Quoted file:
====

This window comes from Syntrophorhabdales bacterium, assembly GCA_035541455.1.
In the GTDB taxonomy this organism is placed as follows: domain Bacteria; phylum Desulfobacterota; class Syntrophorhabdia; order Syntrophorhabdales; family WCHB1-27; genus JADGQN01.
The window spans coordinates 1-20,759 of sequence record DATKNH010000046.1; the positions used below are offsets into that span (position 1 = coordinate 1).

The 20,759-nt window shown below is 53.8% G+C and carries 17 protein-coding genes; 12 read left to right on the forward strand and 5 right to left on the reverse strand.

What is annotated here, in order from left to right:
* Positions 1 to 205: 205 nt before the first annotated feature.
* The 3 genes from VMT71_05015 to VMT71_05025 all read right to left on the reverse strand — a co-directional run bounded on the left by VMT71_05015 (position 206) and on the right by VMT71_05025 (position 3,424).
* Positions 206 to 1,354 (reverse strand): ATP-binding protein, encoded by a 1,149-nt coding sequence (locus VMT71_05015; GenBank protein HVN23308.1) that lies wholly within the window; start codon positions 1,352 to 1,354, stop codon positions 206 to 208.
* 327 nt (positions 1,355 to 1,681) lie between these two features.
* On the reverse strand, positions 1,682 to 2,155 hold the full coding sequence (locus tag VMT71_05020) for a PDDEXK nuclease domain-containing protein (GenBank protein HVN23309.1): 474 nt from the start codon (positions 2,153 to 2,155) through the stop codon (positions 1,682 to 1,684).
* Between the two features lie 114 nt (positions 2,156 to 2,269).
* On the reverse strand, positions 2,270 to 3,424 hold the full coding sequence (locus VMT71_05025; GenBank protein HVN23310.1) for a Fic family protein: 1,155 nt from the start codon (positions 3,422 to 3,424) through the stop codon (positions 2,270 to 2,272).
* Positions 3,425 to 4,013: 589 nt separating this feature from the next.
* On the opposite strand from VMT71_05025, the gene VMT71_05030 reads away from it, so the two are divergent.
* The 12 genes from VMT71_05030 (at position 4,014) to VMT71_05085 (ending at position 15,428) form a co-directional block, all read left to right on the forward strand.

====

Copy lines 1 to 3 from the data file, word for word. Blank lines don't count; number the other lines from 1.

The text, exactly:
This window comes from Syntrophorhabdales bacterium, assembly GCA_035541455.1.
In the GTDB taxonomy this organism is placed as follows: domain Bacteria; phylum Desulfobacterota; class Syntrophorhabdia; order Syntrophorhabdales; family WCHB1-27; genus JADGQN01.
The window spans coordinates 1-20,759 of sequence record DATKNH010000046.1; the positions used below are offsets into that span (position 1 = coordinate 1).